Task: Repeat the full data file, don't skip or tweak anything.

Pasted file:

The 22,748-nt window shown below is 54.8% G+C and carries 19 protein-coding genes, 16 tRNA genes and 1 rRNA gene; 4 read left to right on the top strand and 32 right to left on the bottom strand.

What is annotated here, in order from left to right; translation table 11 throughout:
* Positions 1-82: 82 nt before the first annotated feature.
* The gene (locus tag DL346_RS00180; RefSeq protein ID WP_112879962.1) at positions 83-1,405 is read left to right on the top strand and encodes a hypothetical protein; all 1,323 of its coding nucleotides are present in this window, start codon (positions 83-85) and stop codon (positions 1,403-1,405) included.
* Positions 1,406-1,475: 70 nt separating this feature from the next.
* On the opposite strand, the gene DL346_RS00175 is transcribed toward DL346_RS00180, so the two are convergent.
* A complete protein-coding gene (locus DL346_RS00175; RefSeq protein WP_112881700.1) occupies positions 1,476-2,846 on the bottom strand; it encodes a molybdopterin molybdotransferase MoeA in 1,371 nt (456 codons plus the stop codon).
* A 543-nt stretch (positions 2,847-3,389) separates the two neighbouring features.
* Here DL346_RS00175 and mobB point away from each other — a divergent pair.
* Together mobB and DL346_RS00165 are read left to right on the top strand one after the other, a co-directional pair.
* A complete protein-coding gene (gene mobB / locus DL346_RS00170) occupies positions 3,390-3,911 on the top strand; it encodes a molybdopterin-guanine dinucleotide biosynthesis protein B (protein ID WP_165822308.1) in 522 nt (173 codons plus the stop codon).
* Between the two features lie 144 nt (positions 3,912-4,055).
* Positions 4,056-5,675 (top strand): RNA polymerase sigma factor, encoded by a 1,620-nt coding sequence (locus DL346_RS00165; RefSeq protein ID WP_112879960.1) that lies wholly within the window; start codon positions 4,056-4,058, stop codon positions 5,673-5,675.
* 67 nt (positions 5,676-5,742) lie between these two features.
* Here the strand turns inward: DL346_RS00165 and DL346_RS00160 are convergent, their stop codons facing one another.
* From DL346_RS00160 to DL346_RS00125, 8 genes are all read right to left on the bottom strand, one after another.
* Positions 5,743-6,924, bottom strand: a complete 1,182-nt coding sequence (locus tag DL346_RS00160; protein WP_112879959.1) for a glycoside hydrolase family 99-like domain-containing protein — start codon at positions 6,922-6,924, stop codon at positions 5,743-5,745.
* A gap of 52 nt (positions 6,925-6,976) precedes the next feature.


The 22,748-nt window shown below is 54.8% G+C and carries 19 protein-coding genes, 16 tRNA genes and 1 rRNA gene; 4 read left to right on the top strand and 32 right to left on the bottom strand.

What is annotated here, in order from left to right; translation table 11 throughout:
* Positions 1-82: 82 nt before the first annotated feature.
* The gene (locus tag DL346_RS00180; RefSeq protein ID WP_112879962.1) at positions 83-1,405 is read left to right on the top strand and encodes a hypothetical protein; all 1,323 of its coding nucleotides are present in this window, start codon (positions 83-85) and stop codon (positions 1,403-1,405) included.
* Positions 1,406-1,475: 70 nt separating this feature from the next.
* On the opposite strand, the gene DL346_RS00175 is transcribed toward DL346_RS00180, so the two are convergent.
* A complete protein-coding gene (locus DL346_RS00175; RefSeq protein WP_112881700.1) occupies positions 1,476-2,846 on the bottom strand; it encodes a molybdopterin molybdotransferase MoeA in 1,371 nt (456 codons plus the stop codon).
* A 543-nt stretch (positions 2,847-3,389) separates the two neighbouring features.
* Here DL346_RS00175 and mobB point away from each other — a divergent pair.
* Together mobB and DL346_RS00165 are read left to right on the top strand one after the other, a co-directional pair.
* A complete protein-coding gene (gene mobB / locus DL346_RS00170) occupies positions 3,390-3,911 on the top strand; it encodes a molybdopterin-guanine dinucleotide biosynthesis protein B (protein ID WP_165822308.1) in 522 nt (173 codons plus the stop codon).
* Between the two features lie 144 nt (positions 3,912-4,055).
* Positions 4,056-5,675 (top strand): RNA polymerase sigma factor, encoded by a 1,620-nt coding sequence (locus DL346_RS00165; RefSeq protein ID WP_112879960.1) that lies wholly within the window; start codon positions 4,056-4,058, stop codon positions 5,673-5,675.
* 67 nt (positions 5,676-5,742) lie between these two features.
* Here the strand turns inward: DL346_RS00165 and DL346_RS00160 are convergent, their stop codons facing one another.
* From DL346_RS00160 to DL346_RS00125, 8 genes are all read right to left on the bottom strand, one after another.
* Positions 5,743-6,924, bottom strand: a complete 1,182-nt coding sequence (locus tag DL346_RS00160; protein WP_112879959.1) for a glycoside hydrolase family 99-like domain-containing protein — start codon at positions 6,922-6,924, stop codon at positions 5,743-5,745.
* A gap of 52 nt (positions 6,925-6,976) precedes the next feature.